Preheat your oven to 200 degrees Celsius. If using Japanese aubergines, slice each into half lengthwise; if using the Italian kind, slice each into three lengthwise. Lay the slices on a baking sheet, drizzle sunflower oil over each slice, flip and drizzle again. Roast in the oven until golden brown, flip and continue roasting until cooked through. You could also saute the slices in a frying pan until tender and golden brown. Sprinkle them lightly with salt and set aside until you’re ready to serve them.

Pour boiling water over the dried chilies and dried shrimps. Let them soak until rehydrated. Peel and chop the shallots and garlic roughly. Deseed all the chilies (including the rehydrated dried ones) and chop roughly. Mince the rehydrated dried shrimps. Place all these into a mini-chopper or blender, add the juice of the lime, and blend/chop well. You could also pound all of them together with a mortar and pestle.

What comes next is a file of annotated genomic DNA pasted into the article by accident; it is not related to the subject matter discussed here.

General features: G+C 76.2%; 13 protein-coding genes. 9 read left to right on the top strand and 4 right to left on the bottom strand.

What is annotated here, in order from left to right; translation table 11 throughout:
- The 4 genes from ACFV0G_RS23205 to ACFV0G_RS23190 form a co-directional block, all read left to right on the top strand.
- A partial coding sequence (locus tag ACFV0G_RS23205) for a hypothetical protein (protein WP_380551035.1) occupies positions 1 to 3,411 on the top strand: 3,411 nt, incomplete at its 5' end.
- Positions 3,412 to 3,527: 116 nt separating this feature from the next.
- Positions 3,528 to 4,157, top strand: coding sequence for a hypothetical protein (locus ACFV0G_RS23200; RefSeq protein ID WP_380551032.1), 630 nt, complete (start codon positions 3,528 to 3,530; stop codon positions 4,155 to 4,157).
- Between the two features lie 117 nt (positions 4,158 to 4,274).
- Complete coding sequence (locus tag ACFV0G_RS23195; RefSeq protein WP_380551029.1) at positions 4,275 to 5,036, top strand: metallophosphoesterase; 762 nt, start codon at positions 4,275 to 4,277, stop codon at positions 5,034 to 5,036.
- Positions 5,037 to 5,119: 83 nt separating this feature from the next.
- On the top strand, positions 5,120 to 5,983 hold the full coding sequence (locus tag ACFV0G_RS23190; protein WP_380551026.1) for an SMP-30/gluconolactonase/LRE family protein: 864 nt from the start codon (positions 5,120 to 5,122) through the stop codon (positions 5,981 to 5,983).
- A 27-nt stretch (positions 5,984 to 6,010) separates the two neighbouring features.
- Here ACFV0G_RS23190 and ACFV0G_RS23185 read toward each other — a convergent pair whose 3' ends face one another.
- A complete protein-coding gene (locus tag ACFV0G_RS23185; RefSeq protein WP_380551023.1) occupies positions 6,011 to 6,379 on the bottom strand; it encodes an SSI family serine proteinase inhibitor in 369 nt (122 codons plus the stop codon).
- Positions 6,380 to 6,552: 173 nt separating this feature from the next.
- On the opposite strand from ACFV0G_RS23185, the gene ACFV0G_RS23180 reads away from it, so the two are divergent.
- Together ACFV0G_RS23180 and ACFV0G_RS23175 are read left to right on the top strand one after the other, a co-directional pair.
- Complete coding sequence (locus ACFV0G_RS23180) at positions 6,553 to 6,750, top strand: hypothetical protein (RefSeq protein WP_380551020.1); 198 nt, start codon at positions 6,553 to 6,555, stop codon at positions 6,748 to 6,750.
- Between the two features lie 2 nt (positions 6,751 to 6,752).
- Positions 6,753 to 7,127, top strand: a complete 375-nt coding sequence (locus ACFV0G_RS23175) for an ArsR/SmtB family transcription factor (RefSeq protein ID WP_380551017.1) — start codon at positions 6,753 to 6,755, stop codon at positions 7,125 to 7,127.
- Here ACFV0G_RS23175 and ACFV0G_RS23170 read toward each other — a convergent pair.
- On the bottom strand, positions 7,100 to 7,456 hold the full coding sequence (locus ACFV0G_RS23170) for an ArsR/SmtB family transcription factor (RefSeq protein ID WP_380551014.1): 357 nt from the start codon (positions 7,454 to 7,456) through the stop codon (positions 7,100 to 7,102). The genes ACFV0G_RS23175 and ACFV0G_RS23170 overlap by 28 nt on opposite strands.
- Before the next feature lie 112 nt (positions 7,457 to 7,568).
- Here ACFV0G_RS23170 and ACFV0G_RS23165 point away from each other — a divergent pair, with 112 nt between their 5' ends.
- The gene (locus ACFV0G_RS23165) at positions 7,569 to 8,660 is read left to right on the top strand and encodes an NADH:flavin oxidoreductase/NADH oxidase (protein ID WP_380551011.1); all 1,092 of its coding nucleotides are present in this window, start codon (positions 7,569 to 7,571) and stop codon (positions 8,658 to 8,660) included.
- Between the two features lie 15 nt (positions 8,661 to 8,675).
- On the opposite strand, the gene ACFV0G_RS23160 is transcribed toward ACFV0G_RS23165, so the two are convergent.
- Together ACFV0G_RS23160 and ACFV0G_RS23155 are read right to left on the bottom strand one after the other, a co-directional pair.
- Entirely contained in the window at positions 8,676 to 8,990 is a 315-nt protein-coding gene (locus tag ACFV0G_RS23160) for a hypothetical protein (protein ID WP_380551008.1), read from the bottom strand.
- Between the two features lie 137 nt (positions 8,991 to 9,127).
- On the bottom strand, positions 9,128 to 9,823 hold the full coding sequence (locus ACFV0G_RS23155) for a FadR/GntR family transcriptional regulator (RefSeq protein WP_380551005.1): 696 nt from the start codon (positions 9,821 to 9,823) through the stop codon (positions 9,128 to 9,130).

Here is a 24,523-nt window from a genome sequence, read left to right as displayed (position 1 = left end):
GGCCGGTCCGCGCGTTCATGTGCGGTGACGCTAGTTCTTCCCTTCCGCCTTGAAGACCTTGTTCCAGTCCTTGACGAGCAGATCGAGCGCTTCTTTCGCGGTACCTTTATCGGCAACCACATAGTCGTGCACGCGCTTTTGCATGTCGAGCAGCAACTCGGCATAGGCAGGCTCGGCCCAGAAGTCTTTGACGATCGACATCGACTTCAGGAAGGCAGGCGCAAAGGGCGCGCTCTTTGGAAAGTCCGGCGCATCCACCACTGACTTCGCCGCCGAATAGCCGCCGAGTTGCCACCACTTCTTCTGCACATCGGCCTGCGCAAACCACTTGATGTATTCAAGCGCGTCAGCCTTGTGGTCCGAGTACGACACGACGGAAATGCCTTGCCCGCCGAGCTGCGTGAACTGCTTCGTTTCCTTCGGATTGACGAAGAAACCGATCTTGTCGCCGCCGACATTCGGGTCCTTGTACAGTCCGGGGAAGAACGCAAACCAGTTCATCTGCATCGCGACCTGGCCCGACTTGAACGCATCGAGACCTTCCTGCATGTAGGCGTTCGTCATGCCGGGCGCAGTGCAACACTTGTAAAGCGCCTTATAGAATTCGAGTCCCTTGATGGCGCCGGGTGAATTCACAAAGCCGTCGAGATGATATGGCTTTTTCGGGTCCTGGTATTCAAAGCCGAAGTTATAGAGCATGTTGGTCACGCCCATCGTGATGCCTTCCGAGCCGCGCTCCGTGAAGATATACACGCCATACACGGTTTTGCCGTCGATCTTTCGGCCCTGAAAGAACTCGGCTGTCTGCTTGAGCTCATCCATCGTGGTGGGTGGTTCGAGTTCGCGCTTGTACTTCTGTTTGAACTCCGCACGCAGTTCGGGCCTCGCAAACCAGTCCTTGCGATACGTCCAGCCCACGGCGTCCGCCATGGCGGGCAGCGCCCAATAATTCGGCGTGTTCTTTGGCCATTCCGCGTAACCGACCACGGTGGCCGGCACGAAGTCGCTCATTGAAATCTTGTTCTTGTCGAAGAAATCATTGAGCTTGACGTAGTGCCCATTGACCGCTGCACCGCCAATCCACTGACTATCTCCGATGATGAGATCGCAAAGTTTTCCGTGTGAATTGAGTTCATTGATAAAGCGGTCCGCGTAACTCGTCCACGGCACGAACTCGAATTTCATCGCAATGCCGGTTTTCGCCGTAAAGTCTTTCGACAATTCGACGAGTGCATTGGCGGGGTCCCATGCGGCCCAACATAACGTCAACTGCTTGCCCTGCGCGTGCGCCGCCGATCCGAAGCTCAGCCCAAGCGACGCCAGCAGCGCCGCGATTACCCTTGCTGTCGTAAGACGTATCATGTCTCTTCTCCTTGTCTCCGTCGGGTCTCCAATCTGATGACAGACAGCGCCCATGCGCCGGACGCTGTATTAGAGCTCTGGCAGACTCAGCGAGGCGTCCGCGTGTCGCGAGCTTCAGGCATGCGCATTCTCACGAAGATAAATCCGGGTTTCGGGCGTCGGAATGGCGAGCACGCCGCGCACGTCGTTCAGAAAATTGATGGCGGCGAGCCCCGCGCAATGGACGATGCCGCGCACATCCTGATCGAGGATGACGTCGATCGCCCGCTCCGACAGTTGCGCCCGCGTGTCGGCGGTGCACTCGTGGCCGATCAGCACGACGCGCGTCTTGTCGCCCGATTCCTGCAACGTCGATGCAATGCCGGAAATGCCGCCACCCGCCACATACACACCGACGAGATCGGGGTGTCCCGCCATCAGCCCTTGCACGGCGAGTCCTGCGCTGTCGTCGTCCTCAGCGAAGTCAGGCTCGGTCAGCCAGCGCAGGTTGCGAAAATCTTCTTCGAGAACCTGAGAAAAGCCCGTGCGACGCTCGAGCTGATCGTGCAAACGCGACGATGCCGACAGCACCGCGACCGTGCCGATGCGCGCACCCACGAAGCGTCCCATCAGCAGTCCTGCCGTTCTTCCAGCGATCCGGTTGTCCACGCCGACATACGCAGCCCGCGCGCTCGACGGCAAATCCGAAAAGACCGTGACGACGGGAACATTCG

Heat a frying pan over low heat and then add 3 tbsps oil. Fry the blended mixture for about 3 minutes, until the mixture is fragrant. Add the sugar, fish sauce and salt and continue frying until the mixture becomes thick.

To serve, plate the aubergine slices and spread a portion of the sambal on top of each slice.

I just had to share this amazing sweet and sour aubergine we had a couple weeks ago at our local Sichuan restaurant. There were a few new additions to their menu and this was one of them.

Sweet and Sour Aubergine

It was a huge aubergine (eggplant) sliced like a giant Hasselback potato then dipped in batter and deep fried. After plating, a spicy sweet and sour sauce with pork was poured over.

Sweet and Sour Aubergine Closeup

The amount of oil required to deep fry the whole aubergine really scares me but the taste was so amazing! The sauce was the closest thing to General Tso’s sauce I’ve had in the UK – it was sweet and tart with the vinegar and had some chili in it. The sauce is something I hope to replicate at home; I’ll pass on the deep frying!

Sichuan Restaurant
116 Churchfield Road
Acton
London W3 6BY